Three Dance Performances Not To Be Missed

Arts Ballet Theatre of Florida, Pioneer Winter Collective and Welcoming Bijayini Satpathy

Janis Liu as the Princess Farfalla in


Janis Liu as the Princess Farfalla in "Le Papillon" (Photo credit by Patricia Laine Romero)

Cameron Basden, Dance Writer

Dance in Miami is booming with the potential of seeing two or three different performances in any given weekend. Here are three up and coming performances ranging from the most traditional to the most unexpected.

In classical ballet, Arts Ballet Theatre of Florida, under the direction of Vladimir Issaev, presents the full evening ballet “Le Papillon” or “The Butterfly” in Aventura on Saturday, March 2 and Sunday, March 3 and in Fort Lauderdale on Saturday, March 9 and Sunday, March 10. With the joyous music of Jacques Offenbach, the two act ballet is a showcase for the talented Arts Ballet Theatre (ABT) dancers and a magical "fairy tale" evening of dance for audiences.

"Papillon" was originally premiered by the Paris Opera Ballet in 1860 with choreography by the early sylph-like ballerina, Marie Taglioni, credited as being the first ballerina to dance en pointe. She was a beautiful romantic era artist who was known for having integrity and elegance in her movements rather than being a trickster in her technique; working mostly on balances and the use of her arms and head. She was creating the new ballet for her protégée, Emma Livry.

Today, "Papillon,” led by the fairy, Hamza, the princess, Farfalla, and the prince, Djalma, has been restaged and choreographed by Issaev who last presented "Papillon" in 2016.

While much of the steps are set, Issaev points out that he specifically adapts his choreography to show the skill and technique of the ABT dancers in their performances.

Corps de Ballet of


Corps de Ballet of "Le Papillon," ("The Butterfly") (Photo by Patricia Laine Romero)

“ 'Papillon' is my favorite ballet,” says Issaev. “A while ago, I was in St. Petersburg (Russia) and I saw only the pas de deux from ‘Papillon.’ I was curious to see the whole ballet. Later, I flew to South Africa to teach, and I saw a big poster for 'Le Papillon.' I thought ‘Oh, it’s come back to me again.” Then I brought the music here. I had it for about ten years.”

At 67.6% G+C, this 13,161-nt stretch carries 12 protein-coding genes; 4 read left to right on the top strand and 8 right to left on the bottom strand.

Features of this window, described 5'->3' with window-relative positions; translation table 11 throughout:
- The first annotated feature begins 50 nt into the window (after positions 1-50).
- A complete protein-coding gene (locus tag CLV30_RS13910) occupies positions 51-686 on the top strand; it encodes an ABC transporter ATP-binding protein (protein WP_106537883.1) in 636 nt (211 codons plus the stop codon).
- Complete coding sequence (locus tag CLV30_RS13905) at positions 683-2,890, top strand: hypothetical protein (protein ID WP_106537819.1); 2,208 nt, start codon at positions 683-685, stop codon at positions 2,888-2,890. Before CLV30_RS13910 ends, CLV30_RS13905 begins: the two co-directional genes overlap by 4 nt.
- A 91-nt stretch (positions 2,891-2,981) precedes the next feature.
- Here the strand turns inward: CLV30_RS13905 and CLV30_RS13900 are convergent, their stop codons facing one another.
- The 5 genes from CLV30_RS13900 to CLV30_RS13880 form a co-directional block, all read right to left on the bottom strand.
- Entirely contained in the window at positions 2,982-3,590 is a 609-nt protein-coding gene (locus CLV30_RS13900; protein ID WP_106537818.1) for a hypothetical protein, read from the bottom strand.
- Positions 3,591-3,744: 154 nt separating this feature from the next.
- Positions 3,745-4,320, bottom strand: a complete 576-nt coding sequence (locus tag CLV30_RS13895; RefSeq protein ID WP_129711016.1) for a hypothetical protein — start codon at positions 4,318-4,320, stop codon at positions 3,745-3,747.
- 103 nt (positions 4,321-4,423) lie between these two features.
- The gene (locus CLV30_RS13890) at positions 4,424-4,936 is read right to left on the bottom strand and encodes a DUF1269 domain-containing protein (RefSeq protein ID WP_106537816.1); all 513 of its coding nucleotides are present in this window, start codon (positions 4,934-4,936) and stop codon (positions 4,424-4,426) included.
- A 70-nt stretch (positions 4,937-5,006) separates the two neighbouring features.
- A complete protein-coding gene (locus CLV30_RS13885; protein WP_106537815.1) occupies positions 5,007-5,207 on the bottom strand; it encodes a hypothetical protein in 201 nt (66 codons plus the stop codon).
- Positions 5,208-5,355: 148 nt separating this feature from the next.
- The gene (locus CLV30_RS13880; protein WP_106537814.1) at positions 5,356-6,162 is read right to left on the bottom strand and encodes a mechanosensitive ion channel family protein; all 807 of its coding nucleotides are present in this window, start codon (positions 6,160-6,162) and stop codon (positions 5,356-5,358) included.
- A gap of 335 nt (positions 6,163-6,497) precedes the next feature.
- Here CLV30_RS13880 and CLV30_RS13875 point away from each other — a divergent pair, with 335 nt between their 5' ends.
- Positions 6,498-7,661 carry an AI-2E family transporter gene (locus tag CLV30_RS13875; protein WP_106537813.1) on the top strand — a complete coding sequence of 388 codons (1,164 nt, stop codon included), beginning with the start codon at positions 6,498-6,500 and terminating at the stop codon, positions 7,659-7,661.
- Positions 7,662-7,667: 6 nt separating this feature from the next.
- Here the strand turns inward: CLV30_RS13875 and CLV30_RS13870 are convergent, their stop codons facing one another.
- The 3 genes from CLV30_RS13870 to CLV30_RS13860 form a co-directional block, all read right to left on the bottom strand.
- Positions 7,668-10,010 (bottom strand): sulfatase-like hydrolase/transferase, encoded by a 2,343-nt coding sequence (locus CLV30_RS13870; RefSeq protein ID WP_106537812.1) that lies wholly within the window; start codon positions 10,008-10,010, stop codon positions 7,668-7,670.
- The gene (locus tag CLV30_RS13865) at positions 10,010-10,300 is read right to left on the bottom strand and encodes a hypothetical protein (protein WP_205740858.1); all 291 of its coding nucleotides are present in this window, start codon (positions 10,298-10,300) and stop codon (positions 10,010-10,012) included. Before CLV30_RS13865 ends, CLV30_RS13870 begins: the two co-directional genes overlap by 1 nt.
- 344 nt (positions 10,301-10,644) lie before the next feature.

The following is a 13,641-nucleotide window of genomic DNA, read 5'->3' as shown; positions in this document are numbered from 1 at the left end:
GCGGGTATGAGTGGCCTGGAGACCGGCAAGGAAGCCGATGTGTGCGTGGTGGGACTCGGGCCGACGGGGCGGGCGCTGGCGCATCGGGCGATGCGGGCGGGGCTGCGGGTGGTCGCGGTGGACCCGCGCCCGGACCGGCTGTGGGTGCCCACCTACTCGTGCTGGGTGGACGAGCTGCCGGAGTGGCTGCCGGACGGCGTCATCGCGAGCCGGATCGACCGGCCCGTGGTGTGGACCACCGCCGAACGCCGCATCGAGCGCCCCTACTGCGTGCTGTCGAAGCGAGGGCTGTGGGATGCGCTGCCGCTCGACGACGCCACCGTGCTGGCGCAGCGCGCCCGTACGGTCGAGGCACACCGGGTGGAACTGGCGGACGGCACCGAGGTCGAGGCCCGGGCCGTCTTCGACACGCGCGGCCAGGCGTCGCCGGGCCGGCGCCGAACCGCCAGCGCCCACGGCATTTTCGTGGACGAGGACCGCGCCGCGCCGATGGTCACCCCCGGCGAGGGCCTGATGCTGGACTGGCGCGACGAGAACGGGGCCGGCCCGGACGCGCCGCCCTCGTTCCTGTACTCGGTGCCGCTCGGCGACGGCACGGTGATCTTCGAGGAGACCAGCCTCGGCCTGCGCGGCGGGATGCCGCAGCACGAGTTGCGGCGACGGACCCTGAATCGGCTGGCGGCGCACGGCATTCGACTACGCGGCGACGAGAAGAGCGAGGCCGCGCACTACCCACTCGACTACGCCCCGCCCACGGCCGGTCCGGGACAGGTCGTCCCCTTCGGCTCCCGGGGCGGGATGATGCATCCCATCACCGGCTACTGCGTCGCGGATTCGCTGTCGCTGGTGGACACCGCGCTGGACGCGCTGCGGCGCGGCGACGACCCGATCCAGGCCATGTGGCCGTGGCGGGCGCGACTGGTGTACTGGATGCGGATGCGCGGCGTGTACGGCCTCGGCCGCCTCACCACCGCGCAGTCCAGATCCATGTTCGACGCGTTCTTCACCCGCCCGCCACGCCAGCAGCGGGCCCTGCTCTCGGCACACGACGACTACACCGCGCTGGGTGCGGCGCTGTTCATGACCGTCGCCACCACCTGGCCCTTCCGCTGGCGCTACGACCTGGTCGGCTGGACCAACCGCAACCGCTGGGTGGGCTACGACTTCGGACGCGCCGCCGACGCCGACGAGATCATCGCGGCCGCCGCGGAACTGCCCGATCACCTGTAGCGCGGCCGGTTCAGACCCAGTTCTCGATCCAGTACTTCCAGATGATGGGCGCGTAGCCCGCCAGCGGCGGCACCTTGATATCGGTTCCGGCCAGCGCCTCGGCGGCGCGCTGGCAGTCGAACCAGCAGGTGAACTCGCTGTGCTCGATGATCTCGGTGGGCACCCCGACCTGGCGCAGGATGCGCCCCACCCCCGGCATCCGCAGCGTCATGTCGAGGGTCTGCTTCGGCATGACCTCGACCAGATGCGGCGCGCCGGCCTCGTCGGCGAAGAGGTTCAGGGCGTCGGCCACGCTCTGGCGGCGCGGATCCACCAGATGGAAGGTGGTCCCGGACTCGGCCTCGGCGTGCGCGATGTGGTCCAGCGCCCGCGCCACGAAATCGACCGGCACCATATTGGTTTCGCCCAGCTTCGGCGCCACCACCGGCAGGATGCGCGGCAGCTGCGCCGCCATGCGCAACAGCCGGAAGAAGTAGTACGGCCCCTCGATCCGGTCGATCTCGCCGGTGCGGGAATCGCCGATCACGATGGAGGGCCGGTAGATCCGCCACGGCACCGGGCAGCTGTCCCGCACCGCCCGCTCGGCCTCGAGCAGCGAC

When ABT needed to do a new ballet, “Le Papillon” came to mind and after much research, Issaev began to bring the ballet to life.

As a man who has friends and dance colleagues throughout the world, Issaev does much traveling to teach for companies and schools. During the preparation for "Papillon," he happened to be traveling to Malaysia.

“In Malaysia, I visited a wonderful butterfly park. In a big space with a net, there were millions of butterflies of different colors. It gave me images for movement and color,” says Issaev.

He designed and oversaw the costumes and building of the set and says they are very happy and colorful.

The story of ‘Papillon’ is one of love, drama and humor. In a twist, the mischievous fairy, Hamza, is a role played by a man who dances sur les pointes (on pointe) executing tour en l’air (turns in the air) complete with wig and dress. The princess, Farfalla is kidnapped and, as fairy tale princes always are, Djarma is valiant and noble.

Issaev says the ballet is romantic with drama and humor, and "very beautiful to look at."

“The audience will be happy,” he says.

Pioneer Winter of Pioneer Winter Collective


Pioneer Winter of Pioneer Winter Collective

In a more contemporary vein, Pioneer Winter Collective presents “Ten Years from Now: Duets Reimagined.” The evening is a series of duets created over the course of a decade that are being recreated by Winter to be performed on Wednesday, March 6 and Thursday, March 7 at the Sandrell Rivers Theater in Liberty City. Four of the duets were originally danced by Winter himself.

“In every piece I’ve done, I’ve learned something,” says Winter. “I realize I’m always choreographing something new. So this duets program, for me, is looking back. I guess there is just as much looking back as there is looking forward.”

Rather than being one of the performers, as he usually is, Winter is "stretching myself in a different way." He is going to be the speaker and host, if you will, to transition the audience from duet to duet, offering shape to how he wants the audience to start and experience the evening.